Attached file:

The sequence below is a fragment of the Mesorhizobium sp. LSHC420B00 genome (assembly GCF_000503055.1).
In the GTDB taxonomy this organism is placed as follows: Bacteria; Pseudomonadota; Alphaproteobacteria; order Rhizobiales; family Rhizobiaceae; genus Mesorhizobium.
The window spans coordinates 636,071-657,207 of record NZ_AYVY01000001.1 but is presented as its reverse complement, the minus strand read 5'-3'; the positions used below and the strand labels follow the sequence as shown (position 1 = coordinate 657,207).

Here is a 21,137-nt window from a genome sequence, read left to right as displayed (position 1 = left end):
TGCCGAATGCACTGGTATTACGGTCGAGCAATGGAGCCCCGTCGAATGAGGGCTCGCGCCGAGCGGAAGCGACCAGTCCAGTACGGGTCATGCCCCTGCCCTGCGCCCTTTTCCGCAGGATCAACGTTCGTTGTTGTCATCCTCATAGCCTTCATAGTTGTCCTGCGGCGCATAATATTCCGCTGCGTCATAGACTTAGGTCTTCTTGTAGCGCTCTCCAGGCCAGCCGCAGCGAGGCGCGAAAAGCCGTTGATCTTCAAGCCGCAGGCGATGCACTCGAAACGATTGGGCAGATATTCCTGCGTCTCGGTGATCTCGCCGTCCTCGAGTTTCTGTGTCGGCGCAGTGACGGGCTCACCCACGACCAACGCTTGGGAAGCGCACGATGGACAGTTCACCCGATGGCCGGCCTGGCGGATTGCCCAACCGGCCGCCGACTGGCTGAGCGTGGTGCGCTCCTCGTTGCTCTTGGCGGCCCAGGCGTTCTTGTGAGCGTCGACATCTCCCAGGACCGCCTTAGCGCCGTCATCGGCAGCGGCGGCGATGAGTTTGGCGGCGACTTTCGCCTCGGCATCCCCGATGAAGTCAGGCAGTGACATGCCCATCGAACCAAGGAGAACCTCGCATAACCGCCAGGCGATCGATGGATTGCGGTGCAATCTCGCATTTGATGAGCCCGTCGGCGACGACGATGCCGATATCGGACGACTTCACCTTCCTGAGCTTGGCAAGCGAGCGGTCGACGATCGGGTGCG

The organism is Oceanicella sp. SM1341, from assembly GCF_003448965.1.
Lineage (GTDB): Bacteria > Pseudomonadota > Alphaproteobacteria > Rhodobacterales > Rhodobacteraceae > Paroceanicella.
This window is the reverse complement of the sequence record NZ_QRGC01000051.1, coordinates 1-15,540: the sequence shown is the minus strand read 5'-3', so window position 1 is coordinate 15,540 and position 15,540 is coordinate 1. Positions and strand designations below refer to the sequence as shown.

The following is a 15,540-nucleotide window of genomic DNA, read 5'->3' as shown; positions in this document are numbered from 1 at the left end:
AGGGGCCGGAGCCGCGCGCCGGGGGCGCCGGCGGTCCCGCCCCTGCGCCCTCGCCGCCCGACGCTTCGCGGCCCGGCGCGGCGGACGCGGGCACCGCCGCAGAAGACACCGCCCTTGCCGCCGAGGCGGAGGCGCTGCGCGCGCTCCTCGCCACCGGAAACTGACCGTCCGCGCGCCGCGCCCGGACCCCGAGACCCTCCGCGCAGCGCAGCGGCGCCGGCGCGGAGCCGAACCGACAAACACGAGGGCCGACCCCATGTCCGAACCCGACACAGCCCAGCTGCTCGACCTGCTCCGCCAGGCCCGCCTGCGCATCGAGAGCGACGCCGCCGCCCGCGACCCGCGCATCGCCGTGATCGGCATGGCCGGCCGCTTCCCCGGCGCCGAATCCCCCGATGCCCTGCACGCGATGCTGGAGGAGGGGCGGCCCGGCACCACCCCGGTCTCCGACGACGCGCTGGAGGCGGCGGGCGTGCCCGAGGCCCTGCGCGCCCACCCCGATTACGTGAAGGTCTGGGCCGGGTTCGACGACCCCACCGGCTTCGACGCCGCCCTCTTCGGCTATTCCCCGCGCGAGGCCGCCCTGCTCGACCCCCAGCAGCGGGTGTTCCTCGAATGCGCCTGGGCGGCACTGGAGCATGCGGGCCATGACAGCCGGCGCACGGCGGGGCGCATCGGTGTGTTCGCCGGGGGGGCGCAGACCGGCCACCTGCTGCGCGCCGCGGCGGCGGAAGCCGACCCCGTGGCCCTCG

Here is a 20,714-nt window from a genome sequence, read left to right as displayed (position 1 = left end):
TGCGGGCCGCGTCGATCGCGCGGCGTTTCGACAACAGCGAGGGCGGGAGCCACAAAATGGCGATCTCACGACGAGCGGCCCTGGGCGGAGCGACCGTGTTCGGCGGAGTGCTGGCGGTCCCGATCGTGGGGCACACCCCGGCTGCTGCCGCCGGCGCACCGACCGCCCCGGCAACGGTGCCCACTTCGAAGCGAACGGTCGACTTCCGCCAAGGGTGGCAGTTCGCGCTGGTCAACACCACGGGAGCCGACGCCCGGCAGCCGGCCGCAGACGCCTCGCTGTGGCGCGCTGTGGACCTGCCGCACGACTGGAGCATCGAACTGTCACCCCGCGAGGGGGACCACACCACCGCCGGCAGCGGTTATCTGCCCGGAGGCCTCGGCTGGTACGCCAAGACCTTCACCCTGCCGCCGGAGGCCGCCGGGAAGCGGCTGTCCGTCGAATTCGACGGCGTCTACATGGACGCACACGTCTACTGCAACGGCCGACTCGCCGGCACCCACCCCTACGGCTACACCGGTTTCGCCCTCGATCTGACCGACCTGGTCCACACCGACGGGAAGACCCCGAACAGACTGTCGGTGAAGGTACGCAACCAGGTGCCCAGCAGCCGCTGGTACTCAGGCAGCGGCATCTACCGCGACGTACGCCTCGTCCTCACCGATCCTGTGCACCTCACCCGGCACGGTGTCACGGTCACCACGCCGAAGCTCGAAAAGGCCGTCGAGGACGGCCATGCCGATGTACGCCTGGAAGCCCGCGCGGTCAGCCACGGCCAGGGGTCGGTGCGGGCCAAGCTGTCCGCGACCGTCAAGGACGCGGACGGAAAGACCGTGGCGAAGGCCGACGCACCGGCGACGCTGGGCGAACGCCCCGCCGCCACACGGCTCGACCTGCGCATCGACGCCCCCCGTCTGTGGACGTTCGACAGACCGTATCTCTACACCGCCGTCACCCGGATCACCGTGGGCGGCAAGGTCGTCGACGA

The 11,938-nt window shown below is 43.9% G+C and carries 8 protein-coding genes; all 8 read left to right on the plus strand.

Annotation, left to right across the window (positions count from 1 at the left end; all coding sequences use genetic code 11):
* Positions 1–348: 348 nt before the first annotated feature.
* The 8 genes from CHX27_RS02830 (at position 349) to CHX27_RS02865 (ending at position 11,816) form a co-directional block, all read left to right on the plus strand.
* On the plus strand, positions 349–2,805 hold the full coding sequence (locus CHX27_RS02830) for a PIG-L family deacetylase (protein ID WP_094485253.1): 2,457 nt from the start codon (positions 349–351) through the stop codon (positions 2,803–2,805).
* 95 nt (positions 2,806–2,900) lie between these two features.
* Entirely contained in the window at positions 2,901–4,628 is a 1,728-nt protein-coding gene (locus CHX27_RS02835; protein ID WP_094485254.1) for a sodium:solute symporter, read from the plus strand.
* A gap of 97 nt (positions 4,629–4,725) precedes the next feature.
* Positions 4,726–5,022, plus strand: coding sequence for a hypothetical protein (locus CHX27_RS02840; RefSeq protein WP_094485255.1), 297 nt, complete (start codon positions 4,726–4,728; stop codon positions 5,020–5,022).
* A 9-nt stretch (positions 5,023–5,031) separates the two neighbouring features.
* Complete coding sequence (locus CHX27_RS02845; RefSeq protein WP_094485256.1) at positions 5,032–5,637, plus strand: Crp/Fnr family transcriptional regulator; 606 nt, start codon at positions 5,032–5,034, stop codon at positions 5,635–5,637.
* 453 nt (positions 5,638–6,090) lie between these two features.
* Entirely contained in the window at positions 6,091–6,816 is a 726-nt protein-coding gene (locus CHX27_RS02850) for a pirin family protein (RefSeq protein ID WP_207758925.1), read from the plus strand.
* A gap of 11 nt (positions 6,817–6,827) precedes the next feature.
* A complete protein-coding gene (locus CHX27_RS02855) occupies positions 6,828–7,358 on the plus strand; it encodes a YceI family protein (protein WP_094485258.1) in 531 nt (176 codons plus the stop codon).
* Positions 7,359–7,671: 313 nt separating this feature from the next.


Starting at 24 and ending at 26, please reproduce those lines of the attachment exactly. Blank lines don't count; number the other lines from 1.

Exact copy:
* 453 nt (positions 5,638–6,090) lie between these two features.
* Entirely contained in the window at positions 6,091–6,816 is a 726-nt protein-coding gene (locus CHX27_RS02850) for a pirin family protein (RefSeq protein ID WP_207758925.1), read from the plus strand.
* A gap of 11 nt (positions 6,817–6,827) precedes the next feature.